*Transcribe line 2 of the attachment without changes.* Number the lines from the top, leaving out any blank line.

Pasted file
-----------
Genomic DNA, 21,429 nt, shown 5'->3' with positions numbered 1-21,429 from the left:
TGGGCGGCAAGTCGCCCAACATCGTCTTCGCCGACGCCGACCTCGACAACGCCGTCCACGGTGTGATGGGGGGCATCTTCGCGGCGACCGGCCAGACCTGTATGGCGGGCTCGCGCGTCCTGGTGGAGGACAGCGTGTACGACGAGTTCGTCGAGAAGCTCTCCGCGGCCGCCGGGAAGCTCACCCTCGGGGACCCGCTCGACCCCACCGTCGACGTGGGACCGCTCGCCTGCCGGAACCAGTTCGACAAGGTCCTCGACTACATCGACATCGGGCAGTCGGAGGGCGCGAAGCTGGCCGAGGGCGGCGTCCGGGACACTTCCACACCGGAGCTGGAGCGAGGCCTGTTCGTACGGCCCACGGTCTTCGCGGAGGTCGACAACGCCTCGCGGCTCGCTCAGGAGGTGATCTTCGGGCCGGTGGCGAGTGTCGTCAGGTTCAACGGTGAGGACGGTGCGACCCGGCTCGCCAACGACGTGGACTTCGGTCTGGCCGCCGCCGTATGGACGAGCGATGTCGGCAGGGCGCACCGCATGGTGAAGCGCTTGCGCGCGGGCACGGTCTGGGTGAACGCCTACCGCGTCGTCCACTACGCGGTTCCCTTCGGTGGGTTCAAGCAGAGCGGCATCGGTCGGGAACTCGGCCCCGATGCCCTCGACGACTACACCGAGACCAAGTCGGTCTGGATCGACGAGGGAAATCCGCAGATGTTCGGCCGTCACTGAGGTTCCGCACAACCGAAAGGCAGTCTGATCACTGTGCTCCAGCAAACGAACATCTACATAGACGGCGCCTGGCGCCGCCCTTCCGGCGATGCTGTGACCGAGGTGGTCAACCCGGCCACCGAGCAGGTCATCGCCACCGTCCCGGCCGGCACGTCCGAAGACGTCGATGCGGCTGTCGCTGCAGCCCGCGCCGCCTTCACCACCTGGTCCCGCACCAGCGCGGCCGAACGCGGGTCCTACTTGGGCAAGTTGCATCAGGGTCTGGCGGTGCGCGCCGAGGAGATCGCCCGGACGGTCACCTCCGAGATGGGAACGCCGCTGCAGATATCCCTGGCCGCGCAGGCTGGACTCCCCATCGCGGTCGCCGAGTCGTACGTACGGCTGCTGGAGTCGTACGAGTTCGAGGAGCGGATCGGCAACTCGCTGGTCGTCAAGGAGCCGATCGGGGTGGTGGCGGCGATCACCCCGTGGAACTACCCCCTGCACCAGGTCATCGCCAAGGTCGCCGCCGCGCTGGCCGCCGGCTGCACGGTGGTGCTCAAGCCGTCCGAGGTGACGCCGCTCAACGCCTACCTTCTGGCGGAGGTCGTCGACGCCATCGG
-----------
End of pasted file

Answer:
TGGGCGGCAAGTCGCCCAACATCGTCTTCGCCGACGCCGACCTCGACAACGCCGTCCACGGTGTGATGGGGGGCATCTTCGCGGCGACCGGCCAGACCTGTATGGCGGGCTCGCGCGTCCTGGTGGAGGACAGCGTGTACGACGAGTTCGTCGAGAAGCTCTCCGCGGCCGCCGGGAAGCTCACCCTCGGGGACCCGCTCGACCCCACCGTCGACGTGGGACCGCTCGCCTGCCGGAACCAGTTCGACAAGGTCCTCGACTACATCGACATCGGGCAGTCGGAGGGCGCGAAGCTGGCCGAGGGCGGCGTCCGGGACACTTCCACACCGGAGCTGGAGCGAGGCCTGTTCGTACGGCCCACGGTCTTCGCGGAGGTCGACAACGCCTCGCGGCTCGCTCAGGAGGTGATCTTCGGGCCGGTGGCGAGTGTCGTCAGGTTCAACGGTGAGGACGGTGCGACCCGGCTCGCCAACGACGTGGACTTCGGTCTGGCCGCCGCCGTATGGACGAGCGATGTCGGCAGGGCGCACCGCATGGTGAAGCGCTTGCGCGCGGGCACGGTCTGGGTGAACGCCTACCGCGTCGTCCACTACGCGGTTCCCTTCGGTGGGTTCAAGCAGAGCGGCATCGGTCGGGAACTCGGCCCCGATGCCCTCGACGACTACACCGAGACCAAGTCGGTCTGGATCGACGAGGGAAATCCGCAGATGTTCGGCCGTCACTGAGGTTCCGCACAACCGAAAGGCAGTCTGATCACTGTGCTCCAGCAAACGAACATCTACATAGACGGCGCCTGGCGCCGCCCTTCCGGCGATGCTGTGACCGAGGTGGTCAACCCGGCCACCGAGCAGGTCATCGCCACCGTCCCGGCCGGCACGTCCGAAGACGTCGATGCGGCTGTCGCTGCAGCCCGCGCCGCCTTCACCACCTGGTCCCGCACCAGCGCGGCCGAACGCGGGTCCTACTTGGGCAAGTTGCATCAGGGTCTGGCGGTGCGCGCCGAGGAGATCGCCCGGACGGTCACCTCCGAGATGGGAACGCCGCTGCAGATATCCCTGGCCGCGCAGGCTGGACTCCCCATCGCGGTCGCCGAGTCGTACGTACGGCTGCTGGAGTCGTACGAGTTCGAGGAGCGGATCGGCAACTCGCTGGTCGTCAAGGAGCCGATCGGGGTGGTGGCGGCGATCACCCCGTGGAACTACCCCCTGCACCAGGTCATCGCCAAGGTCGCCGCCGCGCTGGCCGCCGGCTGCACGGTGGTGCTCAAGCCGTCCGAGGTGACGCCGCTCAACGCCTACCTTCTGGCGGAGGTCGTCGACGCCATCGG